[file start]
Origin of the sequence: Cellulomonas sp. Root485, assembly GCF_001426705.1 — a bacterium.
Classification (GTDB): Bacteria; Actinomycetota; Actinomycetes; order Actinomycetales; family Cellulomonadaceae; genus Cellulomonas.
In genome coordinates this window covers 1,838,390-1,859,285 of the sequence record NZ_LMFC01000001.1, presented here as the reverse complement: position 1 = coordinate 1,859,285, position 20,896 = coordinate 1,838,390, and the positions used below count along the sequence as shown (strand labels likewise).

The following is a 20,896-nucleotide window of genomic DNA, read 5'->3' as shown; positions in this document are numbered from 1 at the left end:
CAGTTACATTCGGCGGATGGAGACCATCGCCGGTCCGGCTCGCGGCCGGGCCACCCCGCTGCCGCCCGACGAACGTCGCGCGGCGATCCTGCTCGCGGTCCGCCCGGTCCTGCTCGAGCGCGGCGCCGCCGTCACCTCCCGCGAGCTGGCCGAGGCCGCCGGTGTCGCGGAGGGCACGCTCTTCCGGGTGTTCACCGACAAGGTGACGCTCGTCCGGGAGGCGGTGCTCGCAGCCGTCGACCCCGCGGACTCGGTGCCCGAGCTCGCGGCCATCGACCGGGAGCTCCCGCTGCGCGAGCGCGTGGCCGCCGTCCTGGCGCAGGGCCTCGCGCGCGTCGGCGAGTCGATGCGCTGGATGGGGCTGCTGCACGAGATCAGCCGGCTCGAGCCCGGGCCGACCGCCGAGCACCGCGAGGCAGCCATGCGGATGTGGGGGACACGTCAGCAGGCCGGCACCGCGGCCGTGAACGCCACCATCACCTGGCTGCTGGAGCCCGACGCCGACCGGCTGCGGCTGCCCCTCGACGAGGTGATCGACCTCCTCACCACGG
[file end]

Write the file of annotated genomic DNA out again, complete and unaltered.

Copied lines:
Origin of the sequence: Cellulomonas sp. Root485, assembly GCF_001426705.1 — a bacterium.
Classification (GTDB): Bacteria; Actinomycetota; Actinomycetes; order Actinomycetales; family Cellulomonadaceae; genus Cellulomonas.
In genome coordinates this window covers 1,838,390-1,859,285 of the sequence record NZ_LMFC01000001.1, presented here as the reverse complement: position 1 = coordinate 1,859,285, position 20,896 = coordinate 1,838,390, and the positions used below count along the sequence as shown (strand labels likewise).

The following is a 20,896-nucleotide window of genomic DNA, read 5'->3' as shown; positions in this document are numbered from 1 at the left end:
CAGTTACATTCGGCGGATGGAGACCATCGCCGGTCCGGCTCGCGGCCGGGCCACCCCGCTGCCGCCCGACGAACGTCGCGCGGCGATCCTGCTCGCGGTCCGCCCGGTCCTGCTCGAGCGCGGCGCCGCCGTCACCTCCCGCGAGCTGGCCGAGGCCGCCGGTGTCGCGGAGGGCACGCTCTTCCGGGTGTTCACCGACAAGGTGACGCTCGTCCGGGAGGCGGTGCTCGCAGCCGTCGACCCCGCGGACTCGGTGCCCGAGCTCGCGGCCATCGACCGGGAGCTCCCGCTGCGCGAGCGCGTGGCCGCCGTCCTGGCGCAGGGCCTCGCGCGCGTCGGCGAGTCGATGCGCTGGATGGGGCTGCTGCACGAGATCAGCCGGCTCGAGCCCGGGCCGACCGCCGAGCACCGCGAGGCAGCCATGCGGATGTGGGGGACACGTCAGCAGGCCGGCACCGCGGCCGTGAACGCCACCATCACCTGGCTGCTGGAGCCCGACGCCGACCGGCTGCGGCTGCCCCTCGACGAGGTGATCGACCTCCTCACCACGG